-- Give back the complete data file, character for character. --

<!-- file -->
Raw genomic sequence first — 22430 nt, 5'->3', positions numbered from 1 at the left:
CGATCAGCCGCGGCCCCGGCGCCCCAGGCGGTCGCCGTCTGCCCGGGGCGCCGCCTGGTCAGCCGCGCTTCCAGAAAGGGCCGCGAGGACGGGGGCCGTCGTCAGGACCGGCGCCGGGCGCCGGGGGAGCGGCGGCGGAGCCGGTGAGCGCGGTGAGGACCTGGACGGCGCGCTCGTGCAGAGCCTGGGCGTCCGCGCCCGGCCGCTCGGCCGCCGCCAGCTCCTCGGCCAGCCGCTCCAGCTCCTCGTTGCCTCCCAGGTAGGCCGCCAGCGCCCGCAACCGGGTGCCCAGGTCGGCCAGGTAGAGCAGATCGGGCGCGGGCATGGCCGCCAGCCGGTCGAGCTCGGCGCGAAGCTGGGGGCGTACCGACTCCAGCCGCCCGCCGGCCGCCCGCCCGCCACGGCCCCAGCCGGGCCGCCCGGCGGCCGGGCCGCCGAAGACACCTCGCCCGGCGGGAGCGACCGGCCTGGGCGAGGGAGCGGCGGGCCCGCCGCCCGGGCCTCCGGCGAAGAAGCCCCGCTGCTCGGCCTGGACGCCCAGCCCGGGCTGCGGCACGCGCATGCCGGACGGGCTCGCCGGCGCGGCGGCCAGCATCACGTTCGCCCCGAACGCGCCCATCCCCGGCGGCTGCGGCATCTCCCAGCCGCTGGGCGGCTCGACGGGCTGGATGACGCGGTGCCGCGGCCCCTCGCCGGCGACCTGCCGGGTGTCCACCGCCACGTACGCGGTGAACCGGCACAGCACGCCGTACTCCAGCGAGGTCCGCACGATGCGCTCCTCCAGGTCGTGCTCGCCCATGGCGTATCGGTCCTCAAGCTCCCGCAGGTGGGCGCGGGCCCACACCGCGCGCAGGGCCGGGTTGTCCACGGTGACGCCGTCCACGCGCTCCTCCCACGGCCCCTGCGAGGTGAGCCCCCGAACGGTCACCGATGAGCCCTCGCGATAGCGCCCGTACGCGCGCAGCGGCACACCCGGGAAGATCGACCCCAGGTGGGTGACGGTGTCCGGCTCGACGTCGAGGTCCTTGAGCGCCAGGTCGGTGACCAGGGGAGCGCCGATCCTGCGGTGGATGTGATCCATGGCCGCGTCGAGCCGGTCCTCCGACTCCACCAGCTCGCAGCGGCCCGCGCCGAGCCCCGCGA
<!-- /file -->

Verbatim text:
Raw genomic sequence first — 22430 nt, 5'->3', positions numbered from 1 at the left:
CGATCAGCCGCGGCCCCGGCGCCCCAGGCGGTCGCCGTCTGCCCGGGGCGCCGCCTGGTCAGCCGCGCTTCCAGAAAGGGCCGCGAGGACGGGGGCCGTCGTCAGGACCGGCGCCGGGCGCCGGGGGAGCGGCGGCGGAGCCGGTGAGCGCGGTGAGGACCTGGACGGCGCGCTCGTGCAGAGCCTGGGCGTCCGCGCCCGGCCGCTCGGCCGCCGCCAGCTCCTCGGCCAGCCGCTCCAGCTCCTCGTTGCCTCCCAGGTAGGCCGCCAGCGCCCGCAACCGGGTGCCCAGGTCGGCCAGGTAGAGCAGATCGGGCGCGGGCATGGCCGCCAGCCGGTCGAGCTCGGCGCGAAGCTGGGGGCGTACCGACTCCAGCCGCCCGCCGGCCGCCCGCCCGCCACGGCCCCAGCCGGGCCGCCCGGCGGCCGGGCCGCCGAAGACACCTCGCCCGGCGGGAGCGACCGGCCTGGGCGAGGGAGCGGCGGGCCCGCCGCCCGGGCCTCCGGCGAAGAAGCCCCGCTGCTCGGCCTGGACGCCCAGCCCGGGCTGCGGCACGCGCATGCCGGACGGGCTCGCCGGCGCGGCGGCCAGCATCACGTTCGCCCCGAACGCGCCCATCCCCGGCGGCTGCGGCATCTCCCAGCCGCTGGGCGGCTCGACGGGCTGGATGACGCGGTGCCGCGGCCCCTCGCCGGCGACCTGCCGGGTGTCCACCGCCACGTACGCGGTGAACCGGCACAGCACGCCGTACTCCAGCGAGGTCCGCACGATGCGCTCCTCCAGGTCGTGCTCGCCCATGGCGTATCGGTCCTCAAGCTCCCGCAGGTGGGCGCGGGCCCACACCGCGCGCAGGGCCGGGTTGTCCACGGTGACGCCGTCCACGCGCTCCTCCCACGGCCCCTGCGAGGTGAGCCCCCGAACGGTCACCGATGAGCCCTCGCGATAGCGCCCGTACGCGCGCAGCGGCACACCCGGGAAGATCGACCCCAGGTGGGTGACGGTGTCCGGCTCGACGTCGAGGTCCTTGAGCGCCAGGTCGGTGACCAGGGGAGCGCCGATCCTGCGGTGGATGTGATCCATGGCCGCGTCGAGCCGGTCCTCCGACTCCACCAGCTCGCAGCGGCCCGCGCCGAGCCCCGCGA